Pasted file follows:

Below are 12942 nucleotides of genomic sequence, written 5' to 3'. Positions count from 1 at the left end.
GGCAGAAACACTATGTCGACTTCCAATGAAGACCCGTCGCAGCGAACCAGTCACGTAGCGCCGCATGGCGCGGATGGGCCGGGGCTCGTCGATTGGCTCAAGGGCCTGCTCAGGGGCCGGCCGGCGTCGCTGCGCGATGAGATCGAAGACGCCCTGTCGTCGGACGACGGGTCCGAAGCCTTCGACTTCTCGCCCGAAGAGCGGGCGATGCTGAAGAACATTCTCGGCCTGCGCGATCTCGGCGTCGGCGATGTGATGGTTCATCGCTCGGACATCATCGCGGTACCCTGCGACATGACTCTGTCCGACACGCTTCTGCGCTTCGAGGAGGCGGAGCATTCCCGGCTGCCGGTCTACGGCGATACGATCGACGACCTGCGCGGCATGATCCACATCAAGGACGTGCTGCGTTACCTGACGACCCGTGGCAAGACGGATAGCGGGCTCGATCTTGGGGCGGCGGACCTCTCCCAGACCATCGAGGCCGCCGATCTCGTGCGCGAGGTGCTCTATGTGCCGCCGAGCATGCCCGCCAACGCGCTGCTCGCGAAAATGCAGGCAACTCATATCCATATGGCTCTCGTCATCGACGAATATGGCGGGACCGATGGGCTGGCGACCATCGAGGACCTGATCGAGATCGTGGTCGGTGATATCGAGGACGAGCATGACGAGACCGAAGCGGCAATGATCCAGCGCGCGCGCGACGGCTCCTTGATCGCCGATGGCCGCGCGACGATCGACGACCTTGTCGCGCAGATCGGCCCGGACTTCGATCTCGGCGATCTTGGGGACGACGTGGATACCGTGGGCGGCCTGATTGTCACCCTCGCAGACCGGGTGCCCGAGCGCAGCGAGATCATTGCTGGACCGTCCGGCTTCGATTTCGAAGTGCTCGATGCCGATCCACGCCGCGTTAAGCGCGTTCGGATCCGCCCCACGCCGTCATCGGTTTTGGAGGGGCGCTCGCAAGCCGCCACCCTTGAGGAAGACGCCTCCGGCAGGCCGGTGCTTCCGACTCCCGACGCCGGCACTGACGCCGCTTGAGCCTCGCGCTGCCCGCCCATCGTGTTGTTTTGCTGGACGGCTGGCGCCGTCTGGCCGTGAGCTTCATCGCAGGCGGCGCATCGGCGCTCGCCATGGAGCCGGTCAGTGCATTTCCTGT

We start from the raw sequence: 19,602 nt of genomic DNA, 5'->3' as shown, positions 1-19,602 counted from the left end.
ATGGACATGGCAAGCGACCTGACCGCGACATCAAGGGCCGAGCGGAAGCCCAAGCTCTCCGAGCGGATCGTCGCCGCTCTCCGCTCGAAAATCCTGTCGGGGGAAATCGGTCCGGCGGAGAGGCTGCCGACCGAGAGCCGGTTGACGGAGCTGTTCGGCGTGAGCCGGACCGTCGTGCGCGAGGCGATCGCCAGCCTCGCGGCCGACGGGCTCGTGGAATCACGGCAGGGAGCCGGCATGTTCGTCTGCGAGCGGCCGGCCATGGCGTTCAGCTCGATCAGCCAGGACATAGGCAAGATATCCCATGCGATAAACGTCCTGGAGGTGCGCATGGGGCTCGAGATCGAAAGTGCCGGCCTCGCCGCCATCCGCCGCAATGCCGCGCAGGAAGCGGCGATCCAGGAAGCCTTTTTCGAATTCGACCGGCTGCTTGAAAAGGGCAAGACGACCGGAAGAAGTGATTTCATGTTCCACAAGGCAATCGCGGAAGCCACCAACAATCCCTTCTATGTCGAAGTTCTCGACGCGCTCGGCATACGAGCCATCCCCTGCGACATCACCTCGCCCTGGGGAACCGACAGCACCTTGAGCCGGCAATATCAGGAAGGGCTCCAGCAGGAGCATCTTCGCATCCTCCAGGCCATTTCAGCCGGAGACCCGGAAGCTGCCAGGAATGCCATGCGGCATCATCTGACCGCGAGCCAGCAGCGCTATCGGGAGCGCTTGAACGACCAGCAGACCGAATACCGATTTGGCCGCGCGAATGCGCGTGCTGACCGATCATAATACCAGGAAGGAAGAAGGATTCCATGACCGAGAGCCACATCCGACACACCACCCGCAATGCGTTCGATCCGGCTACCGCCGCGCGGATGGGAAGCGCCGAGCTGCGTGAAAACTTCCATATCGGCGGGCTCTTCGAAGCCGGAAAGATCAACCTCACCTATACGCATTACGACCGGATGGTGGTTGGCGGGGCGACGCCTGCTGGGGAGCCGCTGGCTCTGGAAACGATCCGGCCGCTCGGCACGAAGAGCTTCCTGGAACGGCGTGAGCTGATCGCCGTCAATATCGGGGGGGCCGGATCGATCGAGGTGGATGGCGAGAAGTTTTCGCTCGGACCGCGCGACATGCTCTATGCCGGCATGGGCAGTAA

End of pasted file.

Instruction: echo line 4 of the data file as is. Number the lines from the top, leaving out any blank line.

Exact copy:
ATGGACATGGCAAGCGACCTGACCGCGACATCAAGGGCCGAGCGGAAGCCCAAGCTCTCCGAGCGGATCGTCGCCGCTCTCCGCTCGAAAATCCTGTCGGGGGAAATCGGTCCGGCGGAGAGGCTGCCGACCGAGAGCCGGTTGACGGAGCTGTTCGGCGTGAGCCGGACCGTCGTGCGCGAGGCGATCGCCAGCCTCGCGGCCGACGGGCTCGTGGAATCACGGCAGGGAGCCGGCATGTTCGTCTGCGAGCGGCCGGCCATGGCGTTCAGCTCGATCAGCCAGGACATAGGCAAGATATCCCATGCGATAAACGTCCTGGAGGTGCGCATGGGGCTCGAGATCGAAAGTGCCGGCCTCGCCGCCATCCGCCGCAATGCCGCGCAGGAAGCGGCGATCCAGGAAGCCTTTTTCGAATTCGACCGGCTGCTTGAAAAGGGCAAGACGACCGGAAGAAGTGATTTCATGTTCCACAAGGCAATCGCGGAAGCCACCAACAATCCCTTCTATGTCGAAGTTCTCGACGCGCTCGGCATACGAGCCATCCCCTGCGACATCACCTCGCCCTGGGGAACCGACAGCACCTTGAGCCGGCAATATCAGGAAGGGCTCCAGCAGGAGCATCTTCGCATCCTCCAGGCCATTTCAGCCGGAGACCCGGAAGCTGCCAGGAATGCCATGCGGCATCATCTGACCGCGAGCCAGCAGCGCTATCGGGAGCGCTTGAACGACCAGCAGACCGAATACCGATTTGGCCGCGCGAATGCGCGTGCTGACCGATCATAATACCAGGAAGGAAGAAGGATTCCATGACCGAGAGCCACATCCGACACACCACCCGCAATGCGTTCGATCCGGCTACCGCCGCGCGGATGGGAAGCGCCGAGCTGCGTGAAAACTTCCATATCGGCGGGCTCTTCGAAGCCGGAAAGATCAACCTCACCTATACGCATTACGACCGGATGGTGGTTGGCGGGGCGACGCCTGCTGGGGAGCCGCTGGCTCTGGAAACGATCCGGCCGCTCGGCACGAAGAGCTTCCTGGAACGGCGTGAGCTGATCGCCGTCAATATCGGGGGGGCCGGATCGATCGAGGTGGATGGCGAGAAGTTTTCGCTCGGACCGCGCGACATGCTCTATGCCGGCATGGGCAGTAA